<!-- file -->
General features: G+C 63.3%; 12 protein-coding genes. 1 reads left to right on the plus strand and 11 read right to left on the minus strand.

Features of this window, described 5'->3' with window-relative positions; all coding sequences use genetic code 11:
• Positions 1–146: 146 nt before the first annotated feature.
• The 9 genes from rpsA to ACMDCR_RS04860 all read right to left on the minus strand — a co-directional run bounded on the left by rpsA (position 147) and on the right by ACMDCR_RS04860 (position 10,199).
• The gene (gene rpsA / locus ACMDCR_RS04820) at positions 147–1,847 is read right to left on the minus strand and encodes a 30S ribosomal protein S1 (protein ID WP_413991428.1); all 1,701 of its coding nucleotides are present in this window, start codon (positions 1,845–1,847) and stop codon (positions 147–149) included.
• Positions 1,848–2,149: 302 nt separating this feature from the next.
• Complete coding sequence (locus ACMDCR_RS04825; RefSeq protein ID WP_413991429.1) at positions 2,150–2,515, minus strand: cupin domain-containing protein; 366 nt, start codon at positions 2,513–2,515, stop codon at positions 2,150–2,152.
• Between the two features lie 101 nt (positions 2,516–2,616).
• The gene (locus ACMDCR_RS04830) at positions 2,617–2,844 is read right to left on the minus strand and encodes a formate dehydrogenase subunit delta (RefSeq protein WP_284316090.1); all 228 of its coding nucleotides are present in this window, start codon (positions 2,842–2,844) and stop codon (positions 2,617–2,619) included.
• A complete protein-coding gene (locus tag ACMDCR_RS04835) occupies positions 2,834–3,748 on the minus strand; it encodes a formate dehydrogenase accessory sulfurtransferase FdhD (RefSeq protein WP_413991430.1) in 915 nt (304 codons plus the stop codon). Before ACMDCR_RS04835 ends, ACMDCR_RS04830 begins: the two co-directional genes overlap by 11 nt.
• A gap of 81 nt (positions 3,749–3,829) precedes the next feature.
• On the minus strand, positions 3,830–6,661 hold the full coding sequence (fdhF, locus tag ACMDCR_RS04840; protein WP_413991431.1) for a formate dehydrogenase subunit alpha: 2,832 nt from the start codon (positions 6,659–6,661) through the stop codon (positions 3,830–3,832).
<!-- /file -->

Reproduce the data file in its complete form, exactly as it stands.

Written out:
General features: G+C 63.3%; 12 protein-coding genes. 1 reads left to right on the plus strand and 11 read right to left on the minus strand.

Features of this window, described 5'->3' with window-relative positions; all coding sequences use genetic code 11:
• Positions 1–146: 146 nt before the first annotated feature.
• The 9 genes from rpsA to ACMDCR_RS04860 all read right to left on the minus strand — a co-directional run bounded on the left by rpsA (position 147) and on the right by ACMDCR_RS04860 (position 10,199).
• The gene (gene rpsA / locus ACMDCR_RS04820) at positions 147–1,847 is read right to left on the minus strand and encodes a 30S ribosomal protein S1 (protein ID WP_413991428.1); all 1,701 of its coding nucleotides are present in this window, start codon (positions 1,845–1,847) and stop codon (positions 147–149) included.
• Positions 1,848–2,149: 302 nt separating this feature from the next.
• Complete coding sequence (locus ACMDCR_RS04825; RefSeq protein ID WP_413991429.1) at positions 2,150–2,515, minus strand: cupin domain-containing protein; 366 nt, start codon at positions 2,513–2,515, stop codon at positions 2,150–2,152.
• Between the two features lie 101 nt (positions 2,516–2,616).
• The gene (locus ACMDCR_RS04830) at positions 2,617–2,844 is read right to left on the minus strand and encodes a formate dehydrogenase subunit delta (RefSeq protein WP_284316090.1); all 228 of its coding nucleotides are present in this window, start codon (positions 2,842–2,844) and stop codon (positions 2,617–2,619) included.
• A complete protein-coding gene (locus tag ACMDCR_RS04835) occupies positions 2,834–3,748 on the minus strand; it encodes a formate dehydrogenase accessory sulfurtransferase FdhD (RefSeq protein WP_413991430.1) in 915 nt (304 codons plus the stop codon). Before ACMDCR_RS04835 ends, ACMDCR_RS04830 begins: the two co-directional genes overlap by 11 nt.
• A gap of 81 nt (positions 3,749–3,829) precedes the next feature.
• On the minus strand, positions 3,830–6,661 hold the full coding sequence (fdhF, locus tag ACMDCR_RS04840; protein WP_413991431.1) for a formate dehydrogenase subunit alpha: 2,832 nt from the start codon (positions 6,659–6,661) through the stop codon (positions 3,830–3,832).